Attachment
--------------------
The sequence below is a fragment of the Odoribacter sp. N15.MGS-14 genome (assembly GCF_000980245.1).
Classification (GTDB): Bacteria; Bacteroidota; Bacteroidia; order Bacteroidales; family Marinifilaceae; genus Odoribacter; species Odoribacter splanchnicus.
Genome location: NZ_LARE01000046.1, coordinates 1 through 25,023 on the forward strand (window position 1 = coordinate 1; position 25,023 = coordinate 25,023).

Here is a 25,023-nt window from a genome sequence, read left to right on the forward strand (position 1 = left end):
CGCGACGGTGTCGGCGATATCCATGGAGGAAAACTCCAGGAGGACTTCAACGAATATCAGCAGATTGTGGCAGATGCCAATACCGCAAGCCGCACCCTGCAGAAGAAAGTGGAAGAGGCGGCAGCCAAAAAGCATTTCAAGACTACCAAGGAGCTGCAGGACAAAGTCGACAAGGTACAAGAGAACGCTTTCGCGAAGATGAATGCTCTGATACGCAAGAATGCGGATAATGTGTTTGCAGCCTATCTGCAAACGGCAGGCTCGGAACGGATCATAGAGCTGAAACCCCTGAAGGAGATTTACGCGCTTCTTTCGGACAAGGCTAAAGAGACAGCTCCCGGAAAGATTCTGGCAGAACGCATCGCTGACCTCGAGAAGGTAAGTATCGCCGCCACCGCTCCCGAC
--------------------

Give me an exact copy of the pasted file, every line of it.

The sequence below is a fragment of the Odoribacter sp. N15.MGS-14 genome (assembly GCF_000980245.1).
Classification (GTDB): Bacteria; Bacteroidota; Bacteroidia; order Bacteroidales; family Marinifilaceae; genus Odoribacter; species Odoribacter splanchnicus.
Genome location: NZ_LARE01000046.1, coordinates 1 through 25,023 on the forward strand (window position 1 = coordinate 1; position 25,023 = coordinate 25,023).

Here is a 25,023-nt window from a genome sequence, read left to right on the forward strand (position 1 = left end):
CGCGACGGTGTCGGCGATATCCATGGAGGAAAACTCCAGGAGGACTTCAACGAATATCAGCAGATTGTGGCAGATGCCAATACCGCAAGCCGCACCCTGCAGAAGAAAGTGGAAGAGGCGGCAGCCAAAAAGCATTTCAAGACTACCAAGGAGCTGCAGGACAAAGTCGACAAGGTACAAGAGAACGCTTTCGCGAAGATGAATGCTCTGATACGCAAGAATGCGGATAATGTGTTTGCAGCCTATCTGCAAACGGCAGGCTCGGAACGGATCATAGAGCTGAAACCCCTGAAGGAGATTTACGCGCTTCTTTCGGACAAGGCTAAAGAGACAGCTCCCGGAAAGATTCTGGCAGAACGCATCGCTGACCTCGAGAAGGTAAGTATCGCCGCCACCGCTCCCGAC